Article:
On April 27, 1865, the steamboat Sultana’s boilers exploded carrying 2,300 passengers, most of whom were Union prisoners of war recently released from the infamous Andersonville Prison in Georgia. Only licensed to carry 375 passengers and crew, the badly overloaded boat was a disaster waiting to happen…and it did, approximately 4 miles from the Mound City landing just down from Memphis. Though unable to be confirmed, the number of dead is approximated at 1,443 persons and is historically documented to be the greatest peacetime marine disaster of all times. The names of all of the soldiers who were on the boat or might have been on the boat is still not known.

The magnitude of this disaster has been overlooked and the exact location of the remains of the Sultana has still not been determined for certain because of the shifting of the Mississippi River. It is generally considered in a location which is now on farm land, a good distance from the current banks of the river. There are several well-written and documented books on the disaster available at the museum, but surprisingly few artifacts belonging to those who died on the boat have been recovered.

It was, and is, very interesting, and hopefully a new permanent museum will be built to house more information and videos of the Sultana’s history and fate.

Some 40 members attended the Spring Social on April 18th and enjoyed a pictorial walk through Victorian Village at Memphis presented by Randle Witherington, a Memphis native currently with the Mallory-Neely House, where he instructs docents to lead tours to and through the several houses preserved in the area. Randle had the rapt attention of those in attendance as he reviewed the history of those that lived in several of the houses now available to visit, including one with its own ghost!

We also welcomed four new members to our ranks with certificates and pins: Davant Latham, Jim Robinson and his wife, Susan Robinson and Jim Fain, and the new April 2017 edition of the Membership Directory was given out. The usual delicious dinner catered by Brenda and Mike Vernon was enjoyed to the fullest.

President Gotten advised that he has scheduled a visit to the Sultana Disaster Museum in Marion, Arkansas, for Wednesday May 17th, by motor coach and led by Shelby County Historian Jimmy Ogle. Those members interested in going should contact Mr. Gotten promptly as seating will be limited for more information.

Thirty-two members were treated to an informative and entertaining presentation of historic homes in Memphis by Jimmy Ogle, the Shelby County Historian and Duckmaster of the Peabody ducks at the Mid-Winter Luncheon, February 23, 2017, at the Woodlands Clubhouse.  Always witty and knowledgeable of Memphis and Shelby County history, Jimmy took the descendants via a pictorial slide show to the interesting homes of early Memphians, many of which are preserved and available to visit.  The Mageveney House and the Mallory-Neely House, as well as the homes in Victorian Village, are well worth a visit to see the grandeur of earlier days.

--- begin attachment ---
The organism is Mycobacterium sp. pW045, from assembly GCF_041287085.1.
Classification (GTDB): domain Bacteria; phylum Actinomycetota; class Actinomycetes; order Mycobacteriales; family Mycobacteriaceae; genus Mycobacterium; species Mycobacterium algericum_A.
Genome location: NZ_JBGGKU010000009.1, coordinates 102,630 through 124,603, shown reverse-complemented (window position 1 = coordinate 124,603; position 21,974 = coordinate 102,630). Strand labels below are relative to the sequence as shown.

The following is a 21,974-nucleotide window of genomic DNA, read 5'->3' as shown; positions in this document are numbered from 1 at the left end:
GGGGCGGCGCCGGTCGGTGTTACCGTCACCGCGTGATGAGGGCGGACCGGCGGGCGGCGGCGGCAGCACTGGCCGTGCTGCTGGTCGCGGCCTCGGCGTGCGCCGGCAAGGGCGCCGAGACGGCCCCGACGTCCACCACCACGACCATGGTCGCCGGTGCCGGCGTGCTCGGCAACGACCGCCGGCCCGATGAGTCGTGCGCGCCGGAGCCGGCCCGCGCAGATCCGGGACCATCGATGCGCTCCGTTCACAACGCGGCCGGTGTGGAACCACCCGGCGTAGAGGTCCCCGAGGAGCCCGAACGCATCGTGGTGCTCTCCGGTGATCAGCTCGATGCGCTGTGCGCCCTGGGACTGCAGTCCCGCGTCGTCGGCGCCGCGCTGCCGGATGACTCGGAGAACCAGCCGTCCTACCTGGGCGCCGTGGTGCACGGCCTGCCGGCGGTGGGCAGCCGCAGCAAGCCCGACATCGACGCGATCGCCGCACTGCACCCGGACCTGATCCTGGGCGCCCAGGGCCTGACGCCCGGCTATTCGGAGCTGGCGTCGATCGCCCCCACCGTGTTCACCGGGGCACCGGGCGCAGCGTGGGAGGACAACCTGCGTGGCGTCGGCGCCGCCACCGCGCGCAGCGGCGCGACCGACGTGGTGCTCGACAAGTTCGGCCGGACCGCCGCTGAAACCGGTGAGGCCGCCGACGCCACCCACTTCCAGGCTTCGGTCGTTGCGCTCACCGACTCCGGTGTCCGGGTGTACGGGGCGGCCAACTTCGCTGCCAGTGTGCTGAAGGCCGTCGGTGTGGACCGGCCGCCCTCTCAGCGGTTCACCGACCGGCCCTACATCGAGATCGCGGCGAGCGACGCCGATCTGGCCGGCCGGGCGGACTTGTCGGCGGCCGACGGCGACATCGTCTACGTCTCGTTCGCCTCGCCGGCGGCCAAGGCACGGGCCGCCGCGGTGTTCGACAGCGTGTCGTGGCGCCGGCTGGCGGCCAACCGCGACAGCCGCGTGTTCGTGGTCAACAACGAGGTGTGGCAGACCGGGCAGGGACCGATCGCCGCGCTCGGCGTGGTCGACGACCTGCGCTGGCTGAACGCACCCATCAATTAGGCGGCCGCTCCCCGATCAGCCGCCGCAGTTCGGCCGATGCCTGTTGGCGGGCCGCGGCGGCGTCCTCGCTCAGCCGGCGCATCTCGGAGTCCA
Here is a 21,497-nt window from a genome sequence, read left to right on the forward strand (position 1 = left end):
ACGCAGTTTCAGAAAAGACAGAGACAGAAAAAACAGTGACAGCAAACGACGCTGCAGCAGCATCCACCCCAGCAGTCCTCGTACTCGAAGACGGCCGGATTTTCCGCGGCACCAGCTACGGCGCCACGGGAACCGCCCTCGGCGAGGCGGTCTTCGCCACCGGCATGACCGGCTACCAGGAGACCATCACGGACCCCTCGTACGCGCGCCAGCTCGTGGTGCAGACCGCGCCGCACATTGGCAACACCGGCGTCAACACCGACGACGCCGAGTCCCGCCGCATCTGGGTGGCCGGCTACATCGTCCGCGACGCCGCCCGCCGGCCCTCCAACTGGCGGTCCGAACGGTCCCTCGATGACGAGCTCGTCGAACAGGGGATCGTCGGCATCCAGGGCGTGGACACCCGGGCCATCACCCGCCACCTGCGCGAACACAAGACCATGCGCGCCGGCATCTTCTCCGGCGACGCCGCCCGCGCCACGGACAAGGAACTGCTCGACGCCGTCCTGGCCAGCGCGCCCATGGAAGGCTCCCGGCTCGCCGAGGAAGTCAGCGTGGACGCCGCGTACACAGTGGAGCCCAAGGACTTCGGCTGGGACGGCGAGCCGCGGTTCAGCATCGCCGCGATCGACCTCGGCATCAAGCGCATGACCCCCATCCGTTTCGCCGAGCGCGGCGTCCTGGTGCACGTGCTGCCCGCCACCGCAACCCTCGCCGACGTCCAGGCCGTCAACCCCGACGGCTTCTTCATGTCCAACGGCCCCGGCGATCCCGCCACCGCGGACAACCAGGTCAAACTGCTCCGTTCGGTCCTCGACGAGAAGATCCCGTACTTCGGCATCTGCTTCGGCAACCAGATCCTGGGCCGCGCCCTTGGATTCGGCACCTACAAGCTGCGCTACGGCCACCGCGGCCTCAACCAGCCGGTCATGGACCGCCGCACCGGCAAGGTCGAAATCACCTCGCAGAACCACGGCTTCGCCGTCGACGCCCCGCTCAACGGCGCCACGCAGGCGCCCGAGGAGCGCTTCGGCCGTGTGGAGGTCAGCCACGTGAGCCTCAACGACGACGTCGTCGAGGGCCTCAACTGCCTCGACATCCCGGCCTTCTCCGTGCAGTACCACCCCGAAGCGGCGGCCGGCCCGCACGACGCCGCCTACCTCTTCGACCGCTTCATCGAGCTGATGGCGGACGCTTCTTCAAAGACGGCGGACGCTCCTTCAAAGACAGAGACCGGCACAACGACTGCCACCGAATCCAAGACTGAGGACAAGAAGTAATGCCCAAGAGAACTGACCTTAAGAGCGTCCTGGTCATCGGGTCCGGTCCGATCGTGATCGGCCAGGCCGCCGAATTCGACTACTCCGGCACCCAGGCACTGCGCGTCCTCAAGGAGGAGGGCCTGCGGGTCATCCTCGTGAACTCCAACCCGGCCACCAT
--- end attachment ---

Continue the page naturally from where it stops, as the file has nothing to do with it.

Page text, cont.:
This is “Part One” of Jimmy’s walk through the historic homes and we look forward to seeing Part Two when he has that completed.  Also, we are planning a visit to the Sultana Museum later this Spring and more information will soon be going out about this “road trip.”  Jimmy is also going to lead this tour to Arkansas where the museum and relics of the Sultana are located.  Last year we went to Shiloh with Dr. Doug Cupples and had a wonderful time.

The Descendants will also be having their Spring Social later and we look forward to welcoming new member, John Fain, and perhaps others as well.  If qualified by year of settlement in Shelby County and/or surrounding counties, you may want to send in an application.  See the application form on this website.

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David was inducted into the DES tonight after our fall social dinner at the Woodland Clubhouse.  He is a descendant of Joseph Worsley Patrick who settled in what is now Cordova, Shelby County, Tennessee,  in 1835.  David received a warm welcome from the group, a silver pin and certificate.  Dr. Rita Hall gave an interesting presentation to the group after dinner on the history of the Memphis Zoo.

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Our own Historian-in-residence, Dr. John Edward Harkins, was honored by the Descendants of Early Settlers of Shelby County and Adjoining Counties at the Shelby County History Awards dinner held recently at Hillwood Hall at Davies Manor Plantation.

William Gotten, President, presented the award to John Edward Harkins, Ph.D., along with Jimmy Ogle, Shelby County Historian.  Dr. Harkins currently is the archivist and historian at Memphis University School and he formerly served as the Archivist for the Shelby County libraries.  He is a prolific writer of historical articles for the “Best Times” and has written many articles for the Tennessee Historical Society and “The Commercial Appeal” including “The Creation of Shelby County” for the Society.

The award recognized his many contributions and commitment to Shelby County’s heritage.  Congratulations to Dr. Harkins! See the presentation and many other pictures of awards presented at the dinner at https://www.flickr.com/photos/thenthere.